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Weary Wolves prepare to face Lakers
Updated: 2004-05-21 09:00

Though the Minnesota Timberwolves have homecourt advantage in the Western Conference finals, it's hard to consider them a favorite against the well-rested, more experienced and supremely confident Los Angeles Lakers.

Minnesota Timberwolves Kevin Garnett celebrates after the Timberwolves beat the Sacramento Kings 83-80 in Game 7 to clinch the NBA Western Conference semifinals at Target Center, Minneapolis, May 19, 2004. Garnett finished with 32 points. Minnesota advances to the Western Conference finals against the Los Angeles Lakers. [Reuters]

"We understand that people aren't giving us a chance, but that's what we like," said Minnesota's Sam Cassell. "People didn't give us a chance to get the No. 1 seed in the West, either."

There's been no time for the Timberwolves to revel in their first successful playoff run. Hours after defeating Sacramento to complete a draining, seven-game semifinal series, the Wolves began preparing for Friday's Game 1.

"We've been through a lot," said Kevin Garnett, who had all six of Minnesota's fourth-quarter field goals and scored 14 of his 32 points in the final period of Wednesday night's 83-80 victory.

"It's great for the organization," Garnett said. "The city's pumped up."

After their record seventh straight first-round elimination, the Wolves completely overhauled their roster last summer, acquiring Cassell and Latrell Sprewell in trades and signing free agents Michael Olowokandi, Mark Madsen and Fred Hoiberg.

The Lakers retooled, too, after their streak of three straight NBA titles ended with a second-round loss to eventual champion San Antonio. Los Angeles said goodbye to Madsen and Robert Horry and signed free agents Karl Malone and Gary Payton to make a run at another ring.

"We're in a very good position," Kobe Bryant said Thursday. "We're ready to go."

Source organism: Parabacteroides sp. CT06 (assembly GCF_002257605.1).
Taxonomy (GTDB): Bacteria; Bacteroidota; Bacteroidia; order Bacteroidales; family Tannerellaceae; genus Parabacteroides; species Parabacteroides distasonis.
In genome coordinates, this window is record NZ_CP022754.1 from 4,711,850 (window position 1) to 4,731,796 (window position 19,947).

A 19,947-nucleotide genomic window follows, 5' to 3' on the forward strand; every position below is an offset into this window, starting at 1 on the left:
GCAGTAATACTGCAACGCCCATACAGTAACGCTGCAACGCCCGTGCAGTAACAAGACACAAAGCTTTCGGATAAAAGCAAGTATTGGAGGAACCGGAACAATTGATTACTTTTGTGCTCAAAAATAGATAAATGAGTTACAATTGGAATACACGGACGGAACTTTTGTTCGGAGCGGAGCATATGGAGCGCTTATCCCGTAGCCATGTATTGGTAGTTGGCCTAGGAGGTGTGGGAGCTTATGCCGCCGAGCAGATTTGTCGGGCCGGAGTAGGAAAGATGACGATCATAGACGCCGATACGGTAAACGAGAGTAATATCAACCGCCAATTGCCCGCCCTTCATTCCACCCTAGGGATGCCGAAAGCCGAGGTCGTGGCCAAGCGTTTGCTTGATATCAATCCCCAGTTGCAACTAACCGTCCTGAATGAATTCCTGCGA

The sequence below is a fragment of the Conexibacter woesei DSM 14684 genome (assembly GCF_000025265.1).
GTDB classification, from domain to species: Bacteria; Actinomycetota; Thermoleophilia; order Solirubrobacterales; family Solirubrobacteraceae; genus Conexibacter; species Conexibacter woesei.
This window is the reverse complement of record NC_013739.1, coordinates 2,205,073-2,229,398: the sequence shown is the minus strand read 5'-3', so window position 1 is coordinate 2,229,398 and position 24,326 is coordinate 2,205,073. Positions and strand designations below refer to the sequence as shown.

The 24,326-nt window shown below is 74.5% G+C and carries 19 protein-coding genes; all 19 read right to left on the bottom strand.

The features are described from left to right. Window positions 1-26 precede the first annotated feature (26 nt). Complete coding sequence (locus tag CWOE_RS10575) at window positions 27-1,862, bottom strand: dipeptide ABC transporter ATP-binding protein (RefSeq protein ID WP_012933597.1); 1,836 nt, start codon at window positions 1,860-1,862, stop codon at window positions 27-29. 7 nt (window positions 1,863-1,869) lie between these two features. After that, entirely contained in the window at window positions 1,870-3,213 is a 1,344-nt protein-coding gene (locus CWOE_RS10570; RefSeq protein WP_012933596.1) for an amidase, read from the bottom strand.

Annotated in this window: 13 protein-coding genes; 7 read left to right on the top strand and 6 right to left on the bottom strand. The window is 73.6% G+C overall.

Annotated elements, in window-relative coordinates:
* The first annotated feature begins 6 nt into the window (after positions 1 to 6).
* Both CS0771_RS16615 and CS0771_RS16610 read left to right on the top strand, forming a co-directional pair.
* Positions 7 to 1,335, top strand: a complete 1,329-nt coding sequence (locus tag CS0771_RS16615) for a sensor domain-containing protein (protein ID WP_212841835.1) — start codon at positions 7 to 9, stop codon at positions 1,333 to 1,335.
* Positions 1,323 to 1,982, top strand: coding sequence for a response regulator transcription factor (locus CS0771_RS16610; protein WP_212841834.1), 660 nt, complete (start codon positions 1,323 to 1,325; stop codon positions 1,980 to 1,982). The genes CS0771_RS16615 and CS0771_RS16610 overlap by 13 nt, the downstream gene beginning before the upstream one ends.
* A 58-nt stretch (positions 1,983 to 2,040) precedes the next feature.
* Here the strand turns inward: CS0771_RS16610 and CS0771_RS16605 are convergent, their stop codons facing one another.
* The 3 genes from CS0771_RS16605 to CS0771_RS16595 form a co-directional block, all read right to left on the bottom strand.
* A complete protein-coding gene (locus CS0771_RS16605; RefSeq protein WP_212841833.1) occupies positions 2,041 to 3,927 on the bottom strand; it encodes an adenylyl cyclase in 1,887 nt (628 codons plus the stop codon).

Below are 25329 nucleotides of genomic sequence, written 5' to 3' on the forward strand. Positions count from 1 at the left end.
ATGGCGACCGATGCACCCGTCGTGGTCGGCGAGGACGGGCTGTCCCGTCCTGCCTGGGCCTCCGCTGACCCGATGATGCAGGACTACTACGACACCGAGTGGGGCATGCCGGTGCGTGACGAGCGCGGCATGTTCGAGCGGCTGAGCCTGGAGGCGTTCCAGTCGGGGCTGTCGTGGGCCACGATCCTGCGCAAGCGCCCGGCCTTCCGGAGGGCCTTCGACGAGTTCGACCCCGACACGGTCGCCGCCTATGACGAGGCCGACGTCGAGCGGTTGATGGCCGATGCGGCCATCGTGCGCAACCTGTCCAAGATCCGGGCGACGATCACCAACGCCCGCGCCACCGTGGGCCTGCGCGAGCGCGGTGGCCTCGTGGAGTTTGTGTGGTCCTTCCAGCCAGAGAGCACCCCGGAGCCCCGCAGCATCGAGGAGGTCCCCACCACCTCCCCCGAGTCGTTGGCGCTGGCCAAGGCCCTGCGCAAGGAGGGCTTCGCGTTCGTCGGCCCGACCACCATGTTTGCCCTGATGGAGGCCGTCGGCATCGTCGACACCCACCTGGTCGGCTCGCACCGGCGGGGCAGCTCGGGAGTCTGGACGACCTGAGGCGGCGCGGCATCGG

There are plenty of big names and intriguing story lines in this series, starting with the Lakers' resurgence after a trying season filled with injuries, locker-room squabbles and courtroom appearances by Bryant in Colorado, where he is accused of rape.

After losing the opening two games of their semifinal series against the Spurs, they snapped back to life with four straight wins — the third coming on Derek Fisher's amazing buzzer-beater off an inbounds pass with 0.4 seconds remaining.

Los Angeles began playing stifling defense, shutting down Tim Duncan and Tony Parker and holding the Spurs to an average of 80 points over the final four games.

"It was a good test of our character, to go down 2-0 and win," Bryant said.

The Lakers have been off since Saturday, so they ought to open this series with plenty of energy. The Wolves could be worn out, especially with Cassell, their point guard, hobbled by a bad back and hip.

"They put their all into the (Sacramento) series, and now they've got to get going again," Los Angeles forward Devean George said. "We're going to go in there with rested legs and try to take advantage of it."

Olowokandi, signed specifically to help Minnesota compete with opponents such as the Lakers, has been a bust so far. He played only three minutes over the last four games against the Kings, but coach Flip Saunders said Olowokandi will play against Los Angeles and Shaquille O'Neal.

"Shaq will be the thrust and focus of our offense," Lakers coach Phil Jackson said.

Madsen played the last three seasons for the Lakers, and he frequently guarded O'Neal in practice.

"I learned one thing in those three years against Shaq," Madsen said. "He's unstoppable. ... You can only hope to slow him down, and that's going to require two, three, sometimes a fourth defender."

The Timberwolves will undoubtedly play plenty of zone defense, daring the Lakers to beat them from outside. Trenton Hassell, who shut down Carmelo Anthony and Peja Stojakovic in the first two rounds, will likely get the defensive assignment on Bryant.

"I'm probably not going to get much help," Hassell said. "I think in order to stop them, you've got to stop their monsters down low."

With only one day off between games, Cassell's back is probably not going to get much better until the summer. He said he's prepared to do whatever he can to help out.

"Our guns have got to be loaded," said Cassell, who quickly recalled the criticism Garnett took for using weapon metaphors earlier in the week. "I mean our basketballs are going to be loaded. I've got to clarify things these days."

This much is clear: The Wolves have a tough task.

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